The movie tells the "true" story of Abby Johnson, a former Planned Parenthood clinic worker turned professional anti-choicer. Johnson has been a darling of the forced birth circuit ever since she made up ridiculous and provably false reasons for quitting the Planned Parenthood that was about to fire her for being bad at her job.

Basically, she claims that Planned Parenthood was pushing her to make more abortions happen so they could reel in more dough, and also that she witnessed (for the first time ever!) an ultrasound-guided abortion and saw the baby move from the light and then immediately realized that what she was doing was wrong.

The thing is, however -- no ultrasound-guided abortions were performed on the day she said it happened, and the only reason there was an uptick in abortions at her clinic was because they started offering the abortion pill on a daily basis (and had previously only been performing surgical abortions every other Saturday).

As you may have guessed, the movie does not address any of these things. It also looks very, very bad.

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Ever since Ruth Bader Ginsburg successfully underwent surgery for lung cancer, conservative sites and message boards have been trafficking in a ridiculous theory that she is actually dead and that there is some kind of Weekend at Bernie's-esque conspiracy to pretend she is still alive.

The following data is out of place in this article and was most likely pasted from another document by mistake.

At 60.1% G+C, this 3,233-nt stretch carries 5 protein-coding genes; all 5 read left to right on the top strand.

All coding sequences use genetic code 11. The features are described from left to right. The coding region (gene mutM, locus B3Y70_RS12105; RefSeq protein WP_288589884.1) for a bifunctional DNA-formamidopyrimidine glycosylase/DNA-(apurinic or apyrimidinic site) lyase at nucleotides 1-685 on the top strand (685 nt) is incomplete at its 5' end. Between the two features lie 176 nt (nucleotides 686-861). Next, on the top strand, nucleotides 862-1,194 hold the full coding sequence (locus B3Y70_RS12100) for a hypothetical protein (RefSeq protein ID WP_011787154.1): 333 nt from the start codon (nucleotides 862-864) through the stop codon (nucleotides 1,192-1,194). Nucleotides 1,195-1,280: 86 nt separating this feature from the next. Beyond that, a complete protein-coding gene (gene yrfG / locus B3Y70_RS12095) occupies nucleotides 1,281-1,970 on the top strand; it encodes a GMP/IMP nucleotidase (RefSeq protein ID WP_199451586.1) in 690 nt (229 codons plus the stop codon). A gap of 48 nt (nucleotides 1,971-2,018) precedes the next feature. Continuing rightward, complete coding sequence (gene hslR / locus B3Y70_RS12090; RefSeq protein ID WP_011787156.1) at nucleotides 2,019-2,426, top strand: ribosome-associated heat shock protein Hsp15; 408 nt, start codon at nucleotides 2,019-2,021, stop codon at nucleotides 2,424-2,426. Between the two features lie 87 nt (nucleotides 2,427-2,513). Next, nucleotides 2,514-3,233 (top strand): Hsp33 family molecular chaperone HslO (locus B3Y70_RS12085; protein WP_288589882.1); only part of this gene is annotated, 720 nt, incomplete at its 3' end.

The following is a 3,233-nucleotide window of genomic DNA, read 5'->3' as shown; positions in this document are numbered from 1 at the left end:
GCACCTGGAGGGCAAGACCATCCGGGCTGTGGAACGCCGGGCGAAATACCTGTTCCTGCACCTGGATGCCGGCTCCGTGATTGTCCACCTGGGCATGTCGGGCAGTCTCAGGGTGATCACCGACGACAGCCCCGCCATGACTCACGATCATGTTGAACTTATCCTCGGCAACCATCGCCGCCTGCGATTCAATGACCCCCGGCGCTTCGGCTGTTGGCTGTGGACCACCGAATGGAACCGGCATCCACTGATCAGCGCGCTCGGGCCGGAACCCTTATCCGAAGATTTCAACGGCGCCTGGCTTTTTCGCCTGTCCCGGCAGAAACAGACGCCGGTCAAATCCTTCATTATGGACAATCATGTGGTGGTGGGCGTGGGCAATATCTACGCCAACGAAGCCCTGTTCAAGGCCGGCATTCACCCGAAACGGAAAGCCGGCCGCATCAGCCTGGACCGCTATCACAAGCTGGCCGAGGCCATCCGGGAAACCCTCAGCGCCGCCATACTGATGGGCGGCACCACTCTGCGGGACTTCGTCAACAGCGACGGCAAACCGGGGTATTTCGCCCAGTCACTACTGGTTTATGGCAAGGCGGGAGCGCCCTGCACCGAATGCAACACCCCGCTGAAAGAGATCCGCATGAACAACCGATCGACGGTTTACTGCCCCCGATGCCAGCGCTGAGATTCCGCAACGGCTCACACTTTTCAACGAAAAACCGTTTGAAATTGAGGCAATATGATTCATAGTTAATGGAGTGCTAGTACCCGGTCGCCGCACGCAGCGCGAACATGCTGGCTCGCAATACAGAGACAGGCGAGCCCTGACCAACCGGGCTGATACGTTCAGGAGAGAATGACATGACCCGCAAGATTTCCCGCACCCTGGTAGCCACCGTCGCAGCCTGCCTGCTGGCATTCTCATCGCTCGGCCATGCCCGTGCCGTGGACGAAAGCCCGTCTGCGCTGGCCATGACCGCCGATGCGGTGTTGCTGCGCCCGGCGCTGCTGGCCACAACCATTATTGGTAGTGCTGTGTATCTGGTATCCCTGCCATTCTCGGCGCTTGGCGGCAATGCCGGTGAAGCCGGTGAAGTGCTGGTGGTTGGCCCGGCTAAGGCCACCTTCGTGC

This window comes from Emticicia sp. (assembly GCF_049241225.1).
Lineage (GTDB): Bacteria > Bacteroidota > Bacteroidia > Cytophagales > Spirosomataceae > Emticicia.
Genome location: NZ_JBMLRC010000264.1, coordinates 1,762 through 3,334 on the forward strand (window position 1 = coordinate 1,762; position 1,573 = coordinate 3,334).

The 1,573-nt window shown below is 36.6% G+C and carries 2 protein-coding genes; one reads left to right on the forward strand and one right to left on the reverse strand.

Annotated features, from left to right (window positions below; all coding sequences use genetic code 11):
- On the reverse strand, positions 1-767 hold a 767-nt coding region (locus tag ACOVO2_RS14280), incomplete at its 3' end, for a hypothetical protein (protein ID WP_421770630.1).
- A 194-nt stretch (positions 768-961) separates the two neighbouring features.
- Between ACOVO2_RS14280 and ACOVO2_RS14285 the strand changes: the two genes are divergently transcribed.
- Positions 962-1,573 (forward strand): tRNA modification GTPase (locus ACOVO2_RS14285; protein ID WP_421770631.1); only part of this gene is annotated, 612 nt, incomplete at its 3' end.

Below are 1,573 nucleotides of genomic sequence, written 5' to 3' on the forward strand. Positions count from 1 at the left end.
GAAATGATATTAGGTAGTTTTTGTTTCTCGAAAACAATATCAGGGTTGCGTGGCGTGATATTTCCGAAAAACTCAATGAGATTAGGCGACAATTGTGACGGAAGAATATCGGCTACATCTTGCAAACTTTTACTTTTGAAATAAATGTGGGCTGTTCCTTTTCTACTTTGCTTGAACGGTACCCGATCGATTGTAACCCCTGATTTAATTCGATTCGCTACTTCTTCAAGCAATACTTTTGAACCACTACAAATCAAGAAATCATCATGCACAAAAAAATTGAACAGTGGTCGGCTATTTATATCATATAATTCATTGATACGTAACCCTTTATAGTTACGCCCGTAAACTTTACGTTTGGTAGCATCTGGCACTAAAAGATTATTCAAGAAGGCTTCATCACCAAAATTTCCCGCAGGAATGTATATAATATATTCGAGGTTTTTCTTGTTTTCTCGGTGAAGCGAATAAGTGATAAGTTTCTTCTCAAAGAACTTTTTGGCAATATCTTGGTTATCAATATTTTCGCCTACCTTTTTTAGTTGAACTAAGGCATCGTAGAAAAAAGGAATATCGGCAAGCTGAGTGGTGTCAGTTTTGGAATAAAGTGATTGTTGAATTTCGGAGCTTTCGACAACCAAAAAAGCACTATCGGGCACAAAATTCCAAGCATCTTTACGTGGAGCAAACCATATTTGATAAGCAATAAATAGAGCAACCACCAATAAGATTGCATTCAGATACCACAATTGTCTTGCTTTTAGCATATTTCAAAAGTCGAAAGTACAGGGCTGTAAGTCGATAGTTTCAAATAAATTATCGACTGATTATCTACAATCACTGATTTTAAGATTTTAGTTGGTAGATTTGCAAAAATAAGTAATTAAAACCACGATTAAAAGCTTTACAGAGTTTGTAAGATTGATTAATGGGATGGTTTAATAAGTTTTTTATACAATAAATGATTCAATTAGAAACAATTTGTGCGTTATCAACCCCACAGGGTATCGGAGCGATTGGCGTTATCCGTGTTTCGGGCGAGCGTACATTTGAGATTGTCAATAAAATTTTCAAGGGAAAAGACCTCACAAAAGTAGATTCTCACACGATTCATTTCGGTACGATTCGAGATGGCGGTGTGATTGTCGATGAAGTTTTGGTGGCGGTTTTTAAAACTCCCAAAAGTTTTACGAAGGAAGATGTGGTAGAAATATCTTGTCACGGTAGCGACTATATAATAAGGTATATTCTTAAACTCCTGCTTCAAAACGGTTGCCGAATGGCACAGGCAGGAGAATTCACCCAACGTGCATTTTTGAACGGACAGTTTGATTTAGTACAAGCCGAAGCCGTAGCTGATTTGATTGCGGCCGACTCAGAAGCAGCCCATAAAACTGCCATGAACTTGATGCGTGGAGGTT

Now, one would think that her recent public appearance at a concert held in her honor would have put this to rest. Alas, it did not. Rather, the "researchers" (as they hilariously call themselves) determined that the concert was actually her funeral.

No. Really. That was a thing.

I admit that I gave this a lot more thought than I should have. Like, how did they think this would go? How long did they imagine this would go on for? Why would they risk having a full on funeral concert, open to the press? Wouldn't they just have not bothered to have a funeral at all? And what did these people think was going to happen when it was announced that she died for real? Or did they think that we were going to pretend that she is immortal and thus never announce her death? It's so confusing!

Being very up to date on the "RBG is secretly dead!" nonsense, I was very curious about which way the "anons" would go with this when they announced her return to work on Friday. They did not disappoint!